Grad Profile: Making his move

Gerald Petrash, Faculty of Engineering

- May 29, 2019

When it came time to decide whether to choose co-op, Engineering student Gerald Petrash says the decision was a “no-brainer.” (Danny Abriel photos)
When it came time to decide whether to choose co-op, Engineering student Gerald Petrash says the decision was a “no-brainer.” (Danny Abriel photos)

This article is part of a series focusing on the grads of the Dalhousie Class of 2019. Spring Convocation kicked off May 10 in Truro, with Halifax ceremonies from May 27 to June 1. Read all our profiles here, and for more information visit the Convocation website.

Gerald Petrash was in his late forties when he found himself questioning the direction of his life-long career path — all while living more than half a world away from home.

Born in Winnipeg but raised in Truro, Gerald explains that his early upbringing guided him on a path that led him to pursue the arts. In the late ‘80s, he graduated from Dalhousie with a degree in French Literature. Not long after, his love of language, culture, travel, and education would lead him to make a permanent move to Japan.

There, his career and personal life flourished. He married, started a family, and opened a school teaching English as a second language. As his business grew, so too did the nature of his clients — large organizations that would have him set-up his classroom within their workplaces. Not only did Gerald instruct his students (of varied professions including business people, doctors, scientists, hotel staff, and engineers), but he also wrote and developed individual lesson plans tailored to each student’s occupation.

With each new client and lesson plan, he found himself gravitating towards teaching science-based professions, taking extra interest in the development of those lesson plans and learning a lot at the same time.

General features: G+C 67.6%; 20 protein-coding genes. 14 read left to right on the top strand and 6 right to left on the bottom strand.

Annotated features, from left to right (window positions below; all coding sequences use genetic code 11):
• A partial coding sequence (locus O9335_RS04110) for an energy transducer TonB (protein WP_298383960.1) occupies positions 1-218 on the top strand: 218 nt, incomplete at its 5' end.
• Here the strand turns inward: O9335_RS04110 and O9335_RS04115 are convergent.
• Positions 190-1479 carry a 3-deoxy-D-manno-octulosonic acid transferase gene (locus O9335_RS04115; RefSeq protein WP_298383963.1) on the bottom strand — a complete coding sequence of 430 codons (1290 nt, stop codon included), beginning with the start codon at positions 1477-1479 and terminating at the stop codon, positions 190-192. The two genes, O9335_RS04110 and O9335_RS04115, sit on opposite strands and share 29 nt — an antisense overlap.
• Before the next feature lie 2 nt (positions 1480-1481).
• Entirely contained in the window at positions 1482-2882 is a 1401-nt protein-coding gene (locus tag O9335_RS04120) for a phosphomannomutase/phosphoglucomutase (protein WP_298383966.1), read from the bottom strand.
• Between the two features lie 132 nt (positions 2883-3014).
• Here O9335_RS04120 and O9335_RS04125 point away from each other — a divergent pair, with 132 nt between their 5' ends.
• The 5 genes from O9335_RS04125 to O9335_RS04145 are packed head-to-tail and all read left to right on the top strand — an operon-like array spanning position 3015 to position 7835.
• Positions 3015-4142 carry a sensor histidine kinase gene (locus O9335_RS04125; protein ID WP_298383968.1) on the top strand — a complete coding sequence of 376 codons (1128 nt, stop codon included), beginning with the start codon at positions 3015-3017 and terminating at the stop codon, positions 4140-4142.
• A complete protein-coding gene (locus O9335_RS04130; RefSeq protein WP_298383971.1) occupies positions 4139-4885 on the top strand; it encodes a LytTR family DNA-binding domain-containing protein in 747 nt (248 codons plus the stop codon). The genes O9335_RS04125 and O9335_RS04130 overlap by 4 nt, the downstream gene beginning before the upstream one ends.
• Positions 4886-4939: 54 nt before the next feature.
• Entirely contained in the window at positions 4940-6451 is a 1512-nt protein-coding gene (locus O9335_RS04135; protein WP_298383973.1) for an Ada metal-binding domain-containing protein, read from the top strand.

Starting over

Through teaching, Gerald unearthed a passion for science and engineering. He continued to teach, staving-off his desire for a change for some time until life presented him the opportunity to make his move. Family obligations at home in Nova Scotia and new fears surrounding his family’s safety following the aftermath of the 2011 Fukushima nuclear accident would set the wheels in motion that would have him give up an established career and uproot his wife and kids from the only life they’d ever known.

Moving back to Canada presented the fresh start he’d been craving. “I wasn’t interested in continuing on the same path. I wanted to reinvent myself,” he says.

“However, I couldn’t just enter the engineering program cold,” says Gerald, whose arts background meant that he’d have to complete a whole host of prerequisite courses, which he accomplished while still living and working in Japan.

Once back in Canada, Gerald and his family moved to Truro to be closer to his mom, using the town as their initial landing pad where he enrolled in the Diploma of Engineering program at the Dalhousie Agricultural Campus. It was the perfect option that allowed him to support his mother, transition his family to Canada, and begin his new studies.

More than he bargained for

“I felt swamped,” says Gerald, describing his first term as a full-time engineering student. “The workload was much heavier than I had expected.”

He admits he was a bit naive about what he was getting himself into when he decided to take up engineering at the age of 47. His prerequisite course experience had been so enjoyable — and manageable — when he was taking just one course at a time. But diving into the full-time engineering course work proved to be much more difficult than he could have ever anticipated.